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Largest crocodiles and alligators – Top 10

The biggest crocodiles, alligators, caimans – Top 10

Millions of years ago huge reptiles ruled our planet. The ancestors of modern reptiles were enormous. Currently, the largest living reptiles are crocodiles and their cousins – alligators, caimans and gavials. In the past, the ancestors of crocodiles were bigger, this was due to the size of their victims. Because today there is no longer such a large land animals as in the past, crocodiles “somewhat” have shrunk. Although currently living crocodiles are not as great as their relatives from millions of years, the largest among them are still huge and scary. Below is a list of the longest and heaviest crocodiles.

gharial (Gavialis gangeticus)
Gharial (Gavialis gangeticus).

 

Top 10 longest and heaviest crocodiles

10. Slender-snouted crocodile – 325 kg (717 lb) / 4 m (13 ft)

African slender-snouted crocodile (Mecistops cataphractus)
  • Average mass (weight): 125–230 kg (276–507 lb)
  • Maximum mass (weight): 325 kg (717 lb)
  • Length: 3 to 4 m (9.8 to 13.1 ft)

 

The African slender-snouted crocodile, also known as the West African slender-snouted crocodile or the long-glanded crocodile, is a species of crocodile that is native to West and Central Africa. It is relatively medium-sized, with a total length ranging from 2.30to 4 meters (7.6 to 13 feet) and a weight ranging from 50 to 230 kilograms (110 to 507 pounds)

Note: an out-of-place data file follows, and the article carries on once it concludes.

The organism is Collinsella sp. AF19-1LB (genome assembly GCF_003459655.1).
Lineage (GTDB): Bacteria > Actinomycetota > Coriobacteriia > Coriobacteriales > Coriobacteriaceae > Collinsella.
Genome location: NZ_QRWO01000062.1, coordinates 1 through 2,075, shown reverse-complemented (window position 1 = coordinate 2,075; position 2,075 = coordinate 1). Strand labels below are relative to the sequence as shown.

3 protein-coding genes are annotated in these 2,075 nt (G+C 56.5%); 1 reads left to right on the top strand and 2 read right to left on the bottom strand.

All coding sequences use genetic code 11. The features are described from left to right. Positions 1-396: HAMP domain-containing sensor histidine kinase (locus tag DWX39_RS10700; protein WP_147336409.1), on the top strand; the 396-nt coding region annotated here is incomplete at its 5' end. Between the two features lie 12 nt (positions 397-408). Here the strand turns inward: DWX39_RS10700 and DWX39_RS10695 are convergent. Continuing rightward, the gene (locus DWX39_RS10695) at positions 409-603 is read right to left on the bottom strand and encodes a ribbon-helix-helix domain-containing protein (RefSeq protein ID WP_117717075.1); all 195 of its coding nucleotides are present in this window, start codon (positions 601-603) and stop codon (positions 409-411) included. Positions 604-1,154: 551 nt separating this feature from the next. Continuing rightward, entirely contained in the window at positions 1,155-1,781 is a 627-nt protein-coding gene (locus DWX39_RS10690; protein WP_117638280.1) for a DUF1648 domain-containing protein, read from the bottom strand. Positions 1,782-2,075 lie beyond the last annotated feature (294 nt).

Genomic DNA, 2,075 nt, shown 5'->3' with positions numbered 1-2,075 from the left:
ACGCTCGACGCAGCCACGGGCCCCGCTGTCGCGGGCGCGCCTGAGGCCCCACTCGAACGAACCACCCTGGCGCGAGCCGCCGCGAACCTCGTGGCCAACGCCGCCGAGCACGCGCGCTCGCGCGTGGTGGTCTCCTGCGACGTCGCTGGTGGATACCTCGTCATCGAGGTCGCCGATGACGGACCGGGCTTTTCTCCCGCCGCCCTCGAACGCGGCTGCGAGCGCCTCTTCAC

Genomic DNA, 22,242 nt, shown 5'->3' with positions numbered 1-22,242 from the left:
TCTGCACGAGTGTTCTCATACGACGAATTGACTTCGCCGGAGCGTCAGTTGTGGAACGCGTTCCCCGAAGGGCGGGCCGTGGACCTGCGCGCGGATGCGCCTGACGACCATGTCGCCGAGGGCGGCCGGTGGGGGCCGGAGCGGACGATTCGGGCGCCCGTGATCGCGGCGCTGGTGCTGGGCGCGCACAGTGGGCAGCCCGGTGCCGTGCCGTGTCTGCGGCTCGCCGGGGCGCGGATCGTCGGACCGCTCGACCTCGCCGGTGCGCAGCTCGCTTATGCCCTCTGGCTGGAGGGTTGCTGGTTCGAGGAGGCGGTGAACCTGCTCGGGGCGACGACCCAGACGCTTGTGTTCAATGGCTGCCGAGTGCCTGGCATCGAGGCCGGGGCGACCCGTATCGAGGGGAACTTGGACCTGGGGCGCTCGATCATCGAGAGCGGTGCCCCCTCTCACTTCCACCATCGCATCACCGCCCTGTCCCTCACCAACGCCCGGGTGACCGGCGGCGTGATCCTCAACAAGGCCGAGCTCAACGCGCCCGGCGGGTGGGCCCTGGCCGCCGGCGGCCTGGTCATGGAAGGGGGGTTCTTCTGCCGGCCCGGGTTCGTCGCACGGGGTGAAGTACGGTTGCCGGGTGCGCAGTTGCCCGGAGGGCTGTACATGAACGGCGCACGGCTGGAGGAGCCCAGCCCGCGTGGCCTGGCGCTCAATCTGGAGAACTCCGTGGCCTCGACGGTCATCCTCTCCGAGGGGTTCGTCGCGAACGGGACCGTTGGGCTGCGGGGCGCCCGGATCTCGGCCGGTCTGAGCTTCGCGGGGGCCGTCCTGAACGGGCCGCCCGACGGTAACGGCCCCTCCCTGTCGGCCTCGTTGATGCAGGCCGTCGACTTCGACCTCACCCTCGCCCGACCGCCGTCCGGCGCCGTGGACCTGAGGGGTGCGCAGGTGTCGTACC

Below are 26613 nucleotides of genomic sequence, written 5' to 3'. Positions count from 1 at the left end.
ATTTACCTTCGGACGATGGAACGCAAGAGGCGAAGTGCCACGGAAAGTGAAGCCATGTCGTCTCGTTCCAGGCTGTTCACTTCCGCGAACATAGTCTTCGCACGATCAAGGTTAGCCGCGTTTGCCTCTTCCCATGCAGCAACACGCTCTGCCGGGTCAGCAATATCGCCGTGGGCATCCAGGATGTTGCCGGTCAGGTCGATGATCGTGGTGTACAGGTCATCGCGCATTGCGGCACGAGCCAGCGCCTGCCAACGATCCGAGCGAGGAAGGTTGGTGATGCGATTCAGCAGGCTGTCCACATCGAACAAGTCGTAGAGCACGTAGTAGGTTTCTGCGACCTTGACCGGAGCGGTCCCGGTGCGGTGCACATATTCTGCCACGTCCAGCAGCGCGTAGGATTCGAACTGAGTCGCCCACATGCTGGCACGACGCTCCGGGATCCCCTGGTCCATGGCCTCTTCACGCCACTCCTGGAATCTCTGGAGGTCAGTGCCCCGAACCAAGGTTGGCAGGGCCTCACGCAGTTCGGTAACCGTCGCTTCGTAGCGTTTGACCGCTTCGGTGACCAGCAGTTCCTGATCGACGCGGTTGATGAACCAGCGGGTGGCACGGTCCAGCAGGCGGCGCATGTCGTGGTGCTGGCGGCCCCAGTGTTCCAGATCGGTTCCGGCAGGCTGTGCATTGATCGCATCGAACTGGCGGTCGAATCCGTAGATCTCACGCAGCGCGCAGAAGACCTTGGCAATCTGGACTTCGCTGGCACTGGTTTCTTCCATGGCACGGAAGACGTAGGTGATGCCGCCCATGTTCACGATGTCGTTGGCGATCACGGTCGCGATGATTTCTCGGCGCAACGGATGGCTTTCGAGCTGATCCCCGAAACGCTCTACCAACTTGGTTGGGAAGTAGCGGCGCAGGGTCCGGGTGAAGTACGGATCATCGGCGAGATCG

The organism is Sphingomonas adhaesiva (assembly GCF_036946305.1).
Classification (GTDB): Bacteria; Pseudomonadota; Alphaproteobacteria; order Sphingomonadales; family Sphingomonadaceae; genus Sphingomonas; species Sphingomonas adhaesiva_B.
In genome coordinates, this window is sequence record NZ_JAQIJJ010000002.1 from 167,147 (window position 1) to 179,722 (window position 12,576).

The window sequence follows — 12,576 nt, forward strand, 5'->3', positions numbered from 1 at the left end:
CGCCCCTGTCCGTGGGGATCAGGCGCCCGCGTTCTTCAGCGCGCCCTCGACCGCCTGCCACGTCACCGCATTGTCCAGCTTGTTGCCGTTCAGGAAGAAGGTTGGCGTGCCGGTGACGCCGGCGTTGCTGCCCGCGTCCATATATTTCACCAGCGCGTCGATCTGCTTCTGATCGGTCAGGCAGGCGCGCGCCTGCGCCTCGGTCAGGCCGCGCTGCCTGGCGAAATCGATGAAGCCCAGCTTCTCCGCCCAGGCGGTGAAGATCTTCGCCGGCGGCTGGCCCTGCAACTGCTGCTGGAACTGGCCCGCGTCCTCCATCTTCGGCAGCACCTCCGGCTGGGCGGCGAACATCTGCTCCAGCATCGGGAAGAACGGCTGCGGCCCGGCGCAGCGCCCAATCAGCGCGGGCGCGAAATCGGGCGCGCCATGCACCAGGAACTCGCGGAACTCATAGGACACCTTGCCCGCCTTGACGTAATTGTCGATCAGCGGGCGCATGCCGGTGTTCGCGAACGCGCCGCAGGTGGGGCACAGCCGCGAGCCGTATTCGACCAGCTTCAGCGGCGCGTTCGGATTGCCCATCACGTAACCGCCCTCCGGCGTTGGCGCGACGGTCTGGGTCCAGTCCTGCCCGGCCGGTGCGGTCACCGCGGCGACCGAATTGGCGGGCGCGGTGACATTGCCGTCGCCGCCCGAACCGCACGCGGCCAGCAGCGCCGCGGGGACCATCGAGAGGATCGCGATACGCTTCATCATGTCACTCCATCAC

The African slender-snouted crocodile has a long, narrow snout and a relatively slender body compared to other crocodile species. Its skin is covered in hard, bony plates called scales, which provide protection from predators and help the animal regulate its body temperature. The color of its skin ranges from greenish-brown to a darker shade of brown.

This species is found in a variety of habitats, including swamps, marshes, and rivers. It is an opportunistic predator, preying on a variety of animals including fish, reptiles, mammals, and birds. The African slender-snouted crocodile is a vocal animal and is known to make a variety of vocalizations, including growls, hisses, and bellows.

The African slender-snouted crocodile is listed as “Endangered” by the International Union for Conservation of Nature (IUCN) due to habitat loss and hunting for its skin. It is also threatened by habitat degradation and pollution. Efforts are being made to conserve this species, including the establishment of protected areas and the implementation of conservation programs.

Nile crocodile (Crocodylus niloticus)
Nile crocodile (Crocodylus niloticus).

 

9. False gharial – 500 kg (1,102 lb) / 5 m (16.4 ft)

False gharial (Tomistoma schlegelii)
  • Average mass (weight): 150 to 250 kg (331 to 551 lb)
  • Maximum mass (weight): 500 kg (1,102 lb)
  • Length: 3.6 to 3.9 m (12 to 13 ft) / max. 5 m (16.4 ft)

 

The false gharial, also known as the Malayan gharial or the Tomistoma crocodile, is a species of crocodile found in Southeast Asia. It is a relatively large species, reaching lengths of up to 5 meters (16 feet) and weighing up to 500 kilograms (1,100 pounds).